The ‘Indian’ Stereotype

Around 5.3% of England and Wales were of Bangladeshi, Pakistani and Indian ethnicity in 2011. This number has only grown. Growing up, many South Asians never saw themselves on screen, and if we did, it was usually a one dimensional, stereotypical portrayal. In the media, South Asians are generally nerdy, have to do what their strict parents say and often a doctor or a shopkeeper. The podcast Brownsplain explains how the movie ‘The Party’ (1968) set the first impression of what South Asians are in the media. This movie contained brownface, painful stereotypes and of course, the exaggerated accent. Hank Azaria, the white actor who voiced Apu in ‘The Simpsons’, got his inspiration from Peter Sellers’ performance in this movie. While Azaria has since stepped back from this role, a lot of damage had already occurred. Even though ‘The Simpsons’ spared no one from their stereotypes, South Asian representation at the time was little to none. Apu cemented all South Asian stereotypes into one character and personifies how many people view the community. Raj in ‘The Big Bang Theory’ is nerdy and awkward. The hosts of Brownsplaining suggest people want to see South Asians portrayed like this.

As a kid, seeing characters like Ravi in ‘Jessie’ and Baljeet in ‘Phinneas and Ferb’, even though I love those shows, was destructive to my self-esteem. Both these roles are voiced by actors of South Asian ethnicity, but they also both put on the stereotypical Indian accent. Ravi’s culture was often the punchline of many jokes, and his character perpetuated many stereotypes. He is a nerdy, one-dimensional, flat character who has a pet lizard from an egg he found and says things like ‘Great Ganesh! I am a human samosa!’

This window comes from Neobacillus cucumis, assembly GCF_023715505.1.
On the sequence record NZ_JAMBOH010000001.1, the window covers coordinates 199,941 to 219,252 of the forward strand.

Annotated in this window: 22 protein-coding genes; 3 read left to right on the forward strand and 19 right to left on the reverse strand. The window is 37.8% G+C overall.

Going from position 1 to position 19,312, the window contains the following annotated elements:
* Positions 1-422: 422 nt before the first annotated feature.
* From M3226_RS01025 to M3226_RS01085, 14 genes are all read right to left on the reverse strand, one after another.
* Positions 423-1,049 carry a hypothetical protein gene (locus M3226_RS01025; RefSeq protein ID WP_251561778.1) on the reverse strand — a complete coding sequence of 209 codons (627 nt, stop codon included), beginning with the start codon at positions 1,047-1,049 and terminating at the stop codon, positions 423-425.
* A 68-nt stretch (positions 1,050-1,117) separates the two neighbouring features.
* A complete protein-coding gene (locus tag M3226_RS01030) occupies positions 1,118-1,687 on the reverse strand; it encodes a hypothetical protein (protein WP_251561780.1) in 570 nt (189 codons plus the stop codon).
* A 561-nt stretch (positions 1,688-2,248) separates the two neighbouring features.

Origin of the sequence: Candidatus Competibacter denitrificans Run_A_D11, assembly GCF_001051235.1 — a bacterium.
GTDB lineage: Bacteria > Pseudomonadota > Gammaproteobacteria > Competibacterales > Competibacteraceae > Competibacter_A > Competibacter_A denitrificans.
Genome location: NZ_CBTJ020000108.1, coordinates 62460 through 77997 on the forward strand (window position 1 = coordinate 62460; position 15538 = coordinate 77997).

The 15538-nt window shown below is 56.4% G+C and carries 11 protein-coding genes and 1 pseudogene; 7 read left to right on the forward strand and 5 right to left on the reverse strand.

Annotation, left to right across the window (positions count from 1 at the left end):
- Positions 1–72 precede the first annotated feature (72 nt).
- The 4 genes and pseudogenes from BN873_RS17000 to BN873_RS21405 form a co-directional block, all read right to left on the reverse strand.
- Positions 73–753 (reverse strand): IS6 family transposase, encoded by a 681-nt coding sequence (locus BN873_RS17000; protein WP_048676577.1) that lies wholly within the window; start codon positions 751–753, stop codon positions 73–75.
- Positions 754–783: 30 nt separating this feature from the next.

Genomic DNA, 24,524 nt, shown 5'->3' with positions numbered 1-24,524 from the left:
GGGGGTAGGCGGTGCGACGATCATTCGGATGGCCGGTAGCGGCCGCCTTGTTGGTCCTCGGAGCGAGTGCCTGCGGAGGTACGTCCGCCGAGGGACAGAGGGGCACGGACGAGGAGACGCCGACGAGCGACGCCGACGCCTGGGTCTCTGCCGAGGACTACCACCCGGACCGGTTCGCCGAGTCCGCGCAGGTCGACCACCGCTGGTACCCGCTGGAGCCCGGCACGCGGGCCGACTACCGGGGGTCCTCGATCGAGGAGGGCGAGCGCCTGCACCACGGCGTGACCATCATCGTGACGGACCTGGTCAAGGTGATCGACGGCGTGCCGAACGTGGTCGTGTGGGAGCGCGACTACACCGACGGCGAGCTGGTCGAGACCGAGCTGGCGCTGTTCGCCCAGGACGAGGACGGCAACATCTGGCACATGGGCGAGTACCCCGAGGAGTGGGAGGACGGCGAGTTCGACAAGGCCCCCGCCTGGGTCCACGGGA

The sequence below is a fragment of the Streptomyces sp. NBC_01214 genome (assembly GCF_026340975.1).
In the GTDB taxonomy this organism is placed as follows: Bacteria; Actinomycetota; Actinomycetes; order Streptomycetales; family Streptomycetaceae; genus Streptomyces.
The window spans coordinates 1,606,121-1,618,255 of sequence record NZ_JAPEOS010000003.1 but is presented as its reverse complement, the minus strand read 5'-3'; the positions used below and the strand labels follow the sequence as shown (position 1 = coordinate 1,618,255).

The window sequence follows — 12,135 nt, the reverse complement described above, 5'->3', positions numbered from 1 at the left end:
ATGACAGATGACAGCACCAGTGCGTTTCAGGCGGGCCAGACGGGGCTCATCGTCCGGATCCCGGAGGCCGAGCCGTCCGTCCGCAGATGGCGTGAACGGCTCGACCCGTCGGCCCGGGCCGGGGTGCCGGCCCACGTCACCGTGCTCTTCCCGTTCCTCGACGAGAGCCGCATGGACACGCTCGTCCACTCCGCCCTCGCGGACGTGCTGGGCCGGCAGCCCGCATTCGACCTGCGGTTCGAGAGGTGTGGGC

Another issue with this stereotype is that it lumps all South Asians into one box. South Asia is more than India. We have different accents, skin tones and cultures. We are not a monolith.

Why does representation matter? The community being represented wants to be seen. When I was younger, I would get so excited to see a South Asian person on TV. When you don’t see characters that look like you have depth, it can make you feel alone and ashamed for your culture. When I can identify elements of my life and myself in a character, I feel ecstatic. I feel represented. Viewers who are not part of the community also need to see an accurate portrayal of the community they are watching. ‘Blinded by the Light’ (directed by Gurinder Chadha) is an example of a great movie that accurately portrays the struggles many South Asian families go through. Seeing actors and comedians like Hasan Minaj, Mindy Kaling, Riz Ahmed and Aziz Ansari make a name for themselves in the industry without having to reduce themselves to stereotypes makes me incredibly happy.

So what needs to be done? We need to consume media made by the people who are being represented. We need more South Asian people behind the scenes and more South Asian main characters. We are not just a shallow side character.

Originally published at on August 15, 2020.

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